Early Town, the Carnival Lady and an Attic of Secrets

(c.) 2018 Duskflyer Vision Art & Productions, Tommie Flannery Baskis

The days set slowly in Early Town where shadows arrange in mysterious shapes under hazy trees of late summer.

I walk along a dry path. A dusting of cinnamon shimmer rises and settles in a traveling breeze across the field of milkweed and yarrow.

The path I travel finds its place along Gum Creek Cemetery and the house of the old carnival lady.

Time seems limpid and very still at the old wooden house. Her treasures are all within; the carnival stories told over again on porch swings during hot summer nights, only when children are dreaming. The tarnished charms, intimate letters wrapped in faded ribbon and dried lavender, dead flowers from a long ago lover, carnival posters, moth eaten lace slips and secrets.

These things live high in her house among the attic walls.

On moon bright midnights, broken shards of attic window glass shine on wood board floor, like geometric shaped jewels from a strange faraway place.

When the storms come dressed with the “whistling winds”, as the old lady calls them, they will rattle the carnival parchment posters from yesteryear.

This sound reminds me of the frantic, dying moth stuck inside a small wooden box.

I smile and ask her for a story that was new once, long moments ago.

She speaks to me and says, “The secrets are not for sharing, they are for finding.”

We share…only yarrow tea and moments of silence.

One autumn afternoon, when the yarrow is long and milky white in the field, illumined by a hot sun, I will return to the path past Gum Creek Cemetery, all shadows and silent wildflowers and settle upon the vine covered porch of the old carnival woman’s house.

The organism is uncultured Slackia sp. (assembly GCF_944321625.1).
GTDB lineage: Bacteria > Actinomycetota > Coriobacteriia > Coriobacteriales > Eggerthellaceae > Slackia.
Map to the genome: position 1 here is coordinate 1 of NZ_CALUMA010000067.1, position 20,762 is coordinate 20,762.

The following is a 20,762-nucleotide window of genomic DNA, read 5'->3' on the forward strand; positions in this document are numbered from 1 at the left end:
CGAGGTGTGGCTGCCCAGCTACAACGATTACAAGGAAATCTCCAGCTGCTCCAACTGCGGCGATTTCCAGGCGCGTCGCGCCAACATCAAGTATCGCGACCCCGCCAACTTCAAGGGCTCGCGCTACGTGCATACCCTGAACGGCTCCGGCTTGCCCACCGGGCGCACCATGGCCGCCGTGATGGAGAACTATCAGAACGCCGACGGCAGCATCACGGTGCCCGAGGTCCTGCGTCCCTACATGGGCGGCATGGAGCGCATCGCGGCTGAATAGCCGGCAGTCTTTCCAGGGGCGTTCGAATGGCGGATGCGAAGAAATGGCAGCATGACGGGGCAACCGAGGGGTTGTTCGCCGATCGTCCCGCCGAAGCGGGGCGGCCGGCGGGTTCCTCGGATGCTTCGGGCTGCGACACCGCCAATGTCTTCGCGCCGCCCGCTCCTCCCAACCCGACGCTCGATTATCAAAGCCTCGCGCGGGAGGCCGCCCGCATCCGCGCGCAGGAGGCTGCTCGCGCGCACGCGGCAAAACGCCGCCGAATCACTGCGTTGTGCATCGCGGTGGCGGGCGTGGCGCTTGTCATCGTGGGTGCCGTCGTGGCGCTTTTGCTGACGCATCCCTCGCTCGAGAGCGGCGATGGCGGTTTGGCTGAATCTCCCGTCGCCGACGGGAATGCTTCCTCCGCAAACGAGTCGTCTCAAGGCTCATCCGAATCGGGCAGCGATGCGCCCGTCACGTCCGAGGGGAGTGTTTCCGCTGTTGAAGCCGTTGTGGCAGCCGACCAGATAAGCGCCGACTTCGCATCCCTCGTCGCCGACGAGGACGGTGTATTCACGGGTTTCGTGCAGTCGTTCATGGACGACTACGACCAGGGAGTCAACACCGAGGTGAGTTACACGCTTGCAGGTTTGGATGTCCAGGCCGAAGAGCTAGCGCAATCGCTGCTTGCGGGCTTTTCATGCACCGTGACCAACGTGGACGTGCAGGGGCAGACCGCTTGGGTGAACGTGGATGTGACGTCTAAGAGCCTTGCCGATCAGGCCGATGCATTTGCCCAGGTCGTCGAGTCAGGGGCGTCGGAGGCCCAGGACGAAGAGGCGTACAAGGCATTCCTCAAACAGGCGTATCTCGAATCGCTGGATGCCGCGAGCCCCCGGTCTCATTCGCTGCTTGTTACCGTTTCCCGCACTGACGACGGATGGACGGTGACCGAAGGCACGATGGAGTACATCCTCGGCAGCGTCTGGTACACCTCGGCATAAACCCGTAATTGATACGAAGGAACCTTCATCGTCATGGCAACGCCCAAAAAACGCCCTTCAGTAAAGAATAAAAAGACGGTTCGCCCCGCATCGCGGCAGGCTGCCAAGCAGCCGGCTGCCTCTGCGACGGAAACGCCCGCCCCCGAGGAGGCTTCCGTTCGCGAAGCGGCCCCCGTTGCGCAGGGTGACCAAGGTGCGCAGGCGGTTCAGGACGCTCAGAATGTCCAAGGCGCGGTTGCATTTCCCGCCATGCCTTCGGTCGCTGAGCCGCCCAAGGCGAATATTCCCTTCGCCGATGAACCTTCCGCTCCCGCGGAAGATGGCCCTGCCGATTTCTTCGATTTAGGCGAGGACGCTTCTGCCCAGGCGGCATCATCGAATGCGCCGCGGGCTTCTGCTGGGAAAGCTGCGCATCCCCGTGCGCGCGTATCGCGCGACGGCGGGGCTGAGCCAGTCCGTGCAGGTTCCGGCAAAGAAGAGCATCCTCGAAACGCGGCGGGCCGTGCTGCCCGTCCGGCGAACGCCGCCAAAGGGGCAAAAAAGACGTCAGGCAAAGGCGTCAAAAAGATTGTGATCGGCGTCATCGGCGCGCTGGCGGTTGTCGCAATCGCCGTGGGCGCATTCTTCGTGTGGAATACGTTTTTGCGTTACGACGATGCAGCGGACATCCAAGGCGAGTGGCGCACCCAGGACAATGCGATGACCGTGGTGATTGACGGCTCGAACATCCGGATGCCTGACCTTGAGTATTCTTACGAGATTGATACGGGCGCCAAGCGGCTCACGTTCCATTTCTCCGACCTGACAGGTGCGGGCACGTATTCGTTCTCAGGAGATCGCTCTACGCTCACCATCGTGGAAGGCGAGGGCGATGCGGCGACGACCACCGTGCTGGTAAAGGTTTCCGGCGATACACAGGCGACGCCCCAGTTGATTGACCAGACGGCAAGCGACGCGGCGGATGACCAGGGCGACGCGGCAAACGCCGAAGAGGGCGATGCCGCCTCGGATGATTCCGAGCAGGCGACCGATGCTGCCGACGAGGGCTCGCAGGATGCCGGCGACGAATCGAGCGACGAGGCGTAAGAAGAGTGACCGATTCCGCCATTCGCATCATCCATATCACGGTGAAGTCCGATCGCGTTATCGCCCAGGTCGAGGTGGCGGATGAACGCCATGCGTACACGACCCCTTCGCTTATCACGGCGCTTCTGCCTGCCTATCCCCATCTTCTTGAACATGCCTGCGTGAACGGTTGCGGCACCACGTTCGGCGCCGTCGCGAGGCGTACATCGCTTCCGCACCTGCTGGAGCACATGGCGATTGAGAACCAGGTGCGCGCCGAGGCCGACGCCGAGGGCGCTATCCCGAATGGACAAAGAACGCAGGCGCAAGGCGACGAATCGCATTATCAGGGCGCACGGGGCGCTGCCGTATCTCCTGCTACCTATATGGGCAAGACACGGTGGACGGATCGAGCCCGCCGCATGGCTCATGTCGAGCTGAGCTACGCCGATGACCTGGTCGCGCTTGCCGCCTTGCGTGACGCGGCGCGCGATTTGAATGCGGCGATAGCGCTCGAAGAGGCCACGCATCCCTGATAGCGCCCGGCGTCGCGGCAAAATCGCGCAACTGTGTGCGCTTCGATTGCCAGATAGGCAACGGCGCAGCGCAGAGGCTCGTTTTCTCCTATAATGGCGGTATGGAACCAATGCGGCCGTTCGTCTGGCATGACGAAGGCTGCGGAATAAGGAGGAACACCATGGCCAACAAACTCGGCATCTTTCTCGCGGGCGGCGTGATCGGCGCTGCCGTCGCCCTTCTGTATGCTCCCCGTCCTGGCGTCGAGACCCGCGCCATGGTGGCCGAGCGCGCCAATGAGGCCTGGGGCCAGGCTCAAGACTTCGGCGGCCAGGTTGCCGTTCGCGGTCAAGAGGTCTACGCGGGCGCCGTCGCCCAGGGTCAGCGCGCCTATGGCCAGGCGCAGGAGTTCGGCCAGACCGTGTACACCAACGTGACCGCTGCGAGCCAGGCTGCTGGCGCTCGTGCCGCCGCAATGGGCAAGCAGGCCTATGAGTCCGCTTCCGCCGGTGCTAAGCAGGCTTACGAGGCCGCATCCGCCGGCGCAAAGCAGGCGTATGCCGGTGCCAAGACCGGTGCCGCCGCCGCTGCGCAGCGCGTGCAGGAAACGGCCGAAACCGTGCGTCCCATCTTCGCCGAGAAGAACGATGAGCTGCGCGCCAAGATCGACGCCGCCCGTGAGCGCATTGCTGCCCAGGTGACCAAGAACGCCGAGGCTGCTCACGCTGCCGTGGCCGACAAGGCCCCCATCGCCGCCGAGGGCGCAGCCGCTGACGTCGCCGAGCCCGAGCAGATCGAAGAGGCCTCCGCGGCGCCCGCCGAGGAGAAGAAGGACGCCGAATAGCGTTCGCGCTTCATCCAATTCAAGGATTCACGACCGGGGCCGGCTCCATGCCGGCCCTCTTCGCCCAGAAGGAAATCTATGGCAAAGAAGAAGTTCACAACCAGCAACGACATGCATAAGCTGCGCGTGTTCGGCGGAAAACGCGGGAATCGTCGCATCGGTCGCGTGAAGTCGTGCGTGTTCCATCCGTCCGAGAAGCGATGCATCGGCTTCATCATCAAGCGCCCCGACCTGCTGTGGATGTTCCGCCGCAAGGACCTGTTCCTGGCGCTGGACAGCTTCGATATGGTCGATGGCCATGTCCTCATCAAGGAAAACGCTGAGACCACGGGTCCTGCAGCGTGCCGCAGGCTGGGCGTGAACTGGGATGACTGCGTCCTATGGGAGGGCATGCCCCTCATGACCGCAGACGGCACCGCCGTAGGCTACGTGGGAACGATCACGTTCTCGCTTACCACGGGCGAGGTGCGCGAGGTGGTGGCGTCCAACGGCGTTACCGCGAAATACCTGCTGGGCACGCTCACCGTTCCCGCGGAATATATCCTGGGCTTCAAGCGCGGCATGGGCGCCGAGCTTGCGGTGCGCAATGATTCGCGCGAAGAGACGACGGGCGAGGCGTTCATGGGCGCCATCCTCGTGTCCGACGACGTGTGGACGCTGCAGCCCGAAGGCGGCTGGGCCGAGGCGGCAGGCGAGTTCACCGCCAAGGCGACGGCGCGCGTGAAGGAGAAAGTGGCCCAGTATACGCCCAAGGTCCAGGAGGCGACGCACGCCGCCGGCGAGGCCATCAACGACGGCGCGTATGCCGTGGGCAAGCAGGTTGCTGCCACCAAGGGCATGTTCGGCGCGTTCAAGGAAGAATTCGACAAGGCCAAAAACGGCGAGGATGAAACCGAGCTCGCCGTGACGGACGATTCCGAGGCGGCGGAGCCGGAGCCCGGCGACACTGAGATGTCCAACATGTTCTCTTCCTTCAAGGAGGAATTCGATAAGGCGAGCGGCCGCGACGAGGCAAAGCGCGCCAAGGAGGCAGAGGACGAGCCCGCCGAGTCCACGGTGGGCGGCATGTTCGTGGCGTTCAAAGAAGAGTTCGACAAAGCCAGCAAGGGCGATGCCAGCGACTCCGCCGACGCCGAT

An old envelope, showing signs of dust and time, I find.  Placed upon the first step of the stairs. Small and neat are the words “For You My Child, Seeker of Secrets” and inside was a clean paper and pen with a small note attached at the top…

“We are receivers of this presence, we are like secrets finding, unfolding unto the light.

The manifested thought is our creation, alone. Guide it; nurture it from a place of true wonderment.”

4 Comments on “Early Town, the Carnival Lady and an Attic of Secrets

  1. Your use of language takes the reader along with you! This is beautiful, what state is this in? Wondrous, Tommie!

    Like

  2. Tommie, you have inspired me to buy a new camera and get into digital photography.  An old dog trying to learn new tricks. LOL I cannot write like you do though.

    Neal

    Like

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